Saturday, March 14, 2009

more on gesture

More research on gesture from the Susan Goldin-Meadow Gesture Laboratory at the University of Chicago illustrates the close relationship between hand and mind and the use of the hands in the demonstration and development of intelligence. According to the article in Science News, Kids' Gestures foretell Better Vocabularies Children's use of gestures at an early age is is an important building block in later academic success. First is gesture, then comes higher vocabularies and then greater success in schools. If the case for hands in schools were a 5-board bench, we could see that each board is cut and sanded to perfection and the nails are driven home. But of course, getting real changes in place requires that every teacher and school administrator in America rethink their profession to allow for total engagement of the hands.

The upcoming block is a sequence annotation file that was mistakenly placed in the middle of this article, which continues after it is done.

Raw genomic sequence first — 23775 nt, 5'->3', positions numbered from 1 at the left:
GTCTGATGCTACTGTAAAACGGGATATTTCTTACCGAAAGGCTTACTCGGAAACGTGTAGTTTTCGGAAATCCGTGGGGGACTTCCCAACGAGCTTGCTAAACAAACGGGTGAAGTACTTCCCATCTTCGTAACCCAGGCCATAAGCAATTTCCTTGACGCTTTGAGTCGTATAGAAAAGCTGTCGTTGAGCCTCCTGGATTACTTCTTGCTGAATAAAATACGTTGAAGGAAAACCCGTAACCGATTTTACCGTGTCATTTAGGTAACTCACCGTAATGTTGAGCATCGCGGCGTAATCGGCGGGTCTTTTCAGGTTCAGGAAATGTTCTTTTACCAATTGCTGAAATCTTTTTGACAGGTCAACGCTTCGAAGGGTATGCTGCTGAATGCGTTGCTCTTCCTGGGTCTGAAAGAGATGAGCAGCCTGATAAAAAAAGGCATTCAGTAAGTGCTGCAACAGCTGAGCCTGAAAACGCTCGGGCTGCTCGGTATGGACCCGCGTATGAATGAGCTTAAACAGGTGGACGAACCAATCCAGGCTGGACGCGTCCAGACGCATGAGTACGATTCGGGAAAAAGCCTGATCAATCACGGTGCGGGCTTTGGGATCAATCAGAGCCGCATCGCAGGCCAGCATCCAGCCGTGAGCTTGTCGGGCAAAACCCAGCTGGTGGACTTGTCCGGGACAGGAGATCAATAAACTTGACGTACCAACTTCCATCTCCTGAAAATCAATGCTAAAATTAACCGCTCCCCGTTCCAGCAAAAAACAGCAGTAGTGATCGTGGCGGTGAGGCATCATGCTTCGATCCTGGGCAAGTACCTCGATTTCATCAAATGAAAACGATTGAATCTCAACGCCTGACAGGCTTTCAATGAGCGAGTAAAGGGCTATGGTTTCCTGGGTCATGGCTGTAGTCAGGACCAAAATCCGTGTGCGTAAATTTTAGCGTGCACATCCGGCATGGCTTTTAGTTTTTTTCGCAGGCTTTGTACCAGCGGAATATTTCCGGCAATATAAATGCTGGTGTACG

I have called for an affirmative action program for the hands, allowing hands-on thinkers to the top of the academic world, and changes to core curricula in the major universities to engage all students in work with their hands.

OK, so I'm a dreamer. In the words of John Lennon, I know I'm not the only one.
Research from Goldin-Meadow's team also suggests that gesturing may encourage children to think more creatively by bringing out new ideas and improving clarity. By manipulating how much children gestured, researchers gauged the influence of gesturing. Older children told to gesture while solving math problems on a chalkboard got the answer right more frequently than children who were told not to gesture. “These gestures are not mere hand waving. Kids are extracting meaning from gestures,” says Goldin-Meadow. “The educational relevance could be fabulous."
Thanks Joe Barry for alerting me to the article.

1 comment:

  1. Anonymous9:34 AM

    Your slipping Doug, John Lennon is who you mean. Although he would have loved to be compared to Lenin.
    Yoko Ono (Not really)